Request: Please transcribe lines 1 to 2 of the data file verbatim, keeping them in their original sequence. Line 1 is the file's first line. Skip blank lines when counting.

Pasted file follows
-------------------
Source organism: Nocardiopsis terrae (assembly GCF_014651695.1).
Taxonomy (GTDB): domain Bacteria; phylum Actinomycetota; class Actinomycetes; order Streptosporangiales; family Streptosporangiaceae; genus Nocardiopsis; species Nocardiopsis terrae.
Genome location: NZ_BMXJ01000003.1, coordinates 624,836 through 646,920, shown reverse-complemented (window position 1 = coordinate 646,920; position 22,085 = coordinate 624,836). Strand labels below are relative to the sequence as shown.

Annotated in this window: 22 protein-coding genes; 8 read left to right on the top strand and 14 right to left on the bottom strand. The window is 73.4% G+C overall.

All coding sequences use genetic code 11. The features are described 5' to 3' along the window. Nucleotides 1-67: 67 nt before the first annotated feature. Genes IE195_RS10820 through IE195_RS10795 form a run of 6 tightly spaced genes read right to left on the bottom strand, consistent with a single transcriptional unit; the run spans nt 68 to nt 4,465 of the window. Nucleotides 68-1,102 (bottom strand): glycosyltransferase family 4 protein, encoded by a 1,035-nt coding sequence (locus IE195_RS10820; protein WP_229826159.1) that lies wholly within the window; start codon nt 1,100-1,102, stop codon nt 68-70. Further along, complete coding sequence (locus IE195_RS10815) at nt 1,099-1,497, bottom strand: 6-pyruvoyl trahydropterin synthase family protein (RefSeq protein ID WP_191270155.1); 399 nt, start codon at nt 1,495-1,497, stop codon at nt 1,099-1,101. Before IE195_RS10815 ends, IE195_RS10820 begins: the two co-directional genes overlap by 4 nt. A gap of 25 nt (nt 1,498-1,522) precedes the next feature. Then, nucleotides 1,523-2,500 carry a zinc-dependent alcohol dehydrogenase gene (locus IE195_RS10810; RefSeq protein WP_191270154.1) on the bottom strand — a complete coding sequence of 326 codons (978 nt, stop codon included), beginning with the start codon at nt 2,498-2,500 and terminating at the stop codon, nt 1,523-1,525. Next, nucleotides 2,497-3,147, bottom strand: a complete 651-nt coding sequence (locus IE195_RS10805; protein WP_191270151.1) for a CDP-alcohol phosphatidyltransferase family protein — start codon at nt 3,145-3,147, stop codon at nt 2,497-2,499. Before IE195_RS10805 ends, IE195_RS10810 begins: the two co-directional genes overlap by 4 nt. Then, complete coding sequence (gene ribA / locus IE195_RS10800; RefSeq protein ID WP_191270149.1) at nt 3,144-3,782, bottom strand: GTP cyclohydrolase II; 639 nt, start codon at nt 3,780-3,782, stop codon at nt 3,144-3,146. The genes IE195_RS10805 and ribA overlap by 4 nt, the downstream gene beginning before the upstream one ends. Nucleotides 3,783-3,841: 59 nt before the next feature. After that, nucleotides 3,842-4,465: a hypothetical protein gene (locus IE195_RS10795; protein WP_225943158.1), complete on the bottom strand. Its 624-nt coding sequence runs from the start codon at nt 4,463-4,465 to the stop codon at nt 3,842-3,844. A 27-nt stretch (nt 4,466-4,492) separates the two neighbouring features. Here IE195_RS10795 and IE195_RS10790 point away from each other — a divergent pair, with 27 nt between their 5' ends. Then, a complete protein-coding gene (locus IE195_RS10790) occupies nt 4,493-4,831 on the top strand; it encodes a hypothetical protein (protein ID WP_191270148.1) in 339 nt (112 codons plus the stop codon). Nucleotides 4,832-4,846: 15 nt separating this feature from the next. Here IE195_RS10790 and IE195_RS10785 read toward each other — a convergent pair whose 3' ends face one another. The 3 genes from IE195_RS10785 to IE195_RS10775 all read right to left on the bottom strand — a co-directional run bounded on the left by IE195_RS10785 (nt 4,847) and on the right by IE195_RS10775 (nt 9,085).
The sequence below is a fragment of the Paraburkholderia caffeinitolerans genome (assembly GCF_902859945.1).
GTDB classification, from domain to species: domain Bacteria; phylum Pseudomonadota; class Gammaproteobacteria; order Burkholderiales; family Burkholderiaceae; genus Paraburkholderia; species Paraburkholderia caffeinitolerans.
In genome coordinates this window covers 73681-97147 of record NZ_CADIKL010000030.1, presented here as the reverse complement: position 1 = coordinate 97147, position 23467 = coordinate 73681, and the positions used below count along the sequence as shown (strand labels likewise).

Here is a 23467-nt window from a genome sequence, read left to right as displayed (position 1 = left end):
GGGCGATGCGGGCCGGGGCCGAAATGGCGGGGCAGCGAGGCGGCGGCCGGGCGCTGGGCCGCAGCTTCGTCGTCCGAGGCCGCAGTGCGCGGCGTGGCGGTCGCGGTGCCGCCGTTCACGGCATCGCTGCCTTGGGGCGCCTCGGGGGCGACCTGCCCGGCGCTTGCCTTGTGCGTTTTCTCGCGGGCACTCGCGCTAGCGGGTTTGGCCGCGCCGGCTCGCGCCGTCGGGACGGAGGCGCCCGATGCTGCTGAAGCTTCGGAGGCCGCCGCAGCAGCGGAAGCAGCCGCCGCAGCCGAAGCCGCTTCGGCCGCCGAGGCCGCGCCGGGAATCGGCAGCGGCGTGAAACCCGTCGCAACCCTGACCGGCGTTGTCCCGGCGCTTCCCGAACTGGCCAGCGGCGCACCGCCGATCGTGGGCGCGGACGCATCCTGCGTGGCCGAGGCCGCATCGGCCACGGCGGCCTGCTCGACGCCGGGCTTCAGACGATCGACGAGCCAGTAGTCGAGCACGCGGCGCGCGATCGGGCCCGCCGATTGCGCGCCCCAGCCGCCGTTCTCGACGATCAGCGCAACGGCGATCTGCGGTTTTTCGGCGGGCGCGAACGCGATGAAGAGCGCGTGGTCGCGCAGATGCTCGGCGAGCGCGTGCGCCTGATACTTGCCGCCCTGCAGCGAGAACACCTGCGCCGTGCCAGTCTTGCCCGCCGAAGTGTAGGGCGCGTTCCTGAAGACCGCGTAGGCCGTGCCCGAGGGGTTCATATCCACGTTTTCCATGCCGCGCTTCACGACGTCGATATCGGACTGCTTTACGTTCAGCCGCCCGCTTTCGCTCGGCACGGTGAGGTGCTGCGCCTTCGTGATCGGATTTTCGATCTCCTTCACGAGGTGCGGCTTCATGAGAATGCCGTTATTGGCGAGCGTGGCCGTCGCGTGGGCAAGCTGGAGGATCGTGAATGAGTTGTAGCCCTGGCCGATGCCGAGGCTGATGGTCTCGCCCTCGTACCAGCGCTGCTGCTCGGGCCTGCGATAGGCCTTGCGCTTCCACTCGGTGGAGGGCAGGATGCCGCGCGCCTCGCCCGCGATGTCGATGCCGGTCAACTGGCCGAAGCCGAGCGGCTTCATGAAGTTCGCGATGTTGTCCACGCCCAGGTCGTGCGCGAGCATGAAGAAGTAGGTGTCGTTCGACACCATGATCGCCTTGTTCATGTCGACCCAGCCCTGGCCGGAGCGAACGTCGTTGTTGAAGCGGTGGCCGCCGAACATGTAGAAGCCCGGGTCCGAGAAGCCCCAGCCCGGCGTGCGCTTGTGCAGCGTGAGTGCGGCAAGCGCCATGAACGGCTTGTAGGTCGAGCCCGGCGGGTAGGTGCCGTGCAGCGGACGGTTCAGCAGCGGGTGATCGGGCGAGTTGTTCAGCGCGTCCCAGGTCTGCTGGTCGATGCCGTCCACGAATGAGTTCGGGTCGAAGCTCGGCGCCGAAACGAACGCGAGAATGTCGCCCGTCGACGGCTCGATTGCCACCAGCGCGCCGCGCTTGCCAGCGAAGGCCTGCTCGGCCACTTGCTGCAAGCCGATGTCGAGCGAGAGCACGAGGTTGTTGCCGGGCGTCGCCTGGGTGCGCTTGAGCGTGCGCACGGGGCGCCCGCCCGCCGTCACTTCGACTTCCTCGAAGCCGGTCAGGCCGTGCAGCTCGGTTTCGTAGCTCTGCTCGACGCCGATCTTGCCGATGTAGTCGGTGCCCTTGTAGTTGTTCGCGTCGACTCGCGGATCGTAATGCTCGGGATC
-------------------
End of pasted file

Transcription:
Source organism: Nocardiopsis terrae (assembly GCF_014651695.1).
Taxonomy (GTDB): domain Bacteria; phylum Actinomycetota; class Actinomycetes; order Streptosporangiales; family Streptosporangiaceae; genus Nocardiopsis; species Nocardiopsis terrae.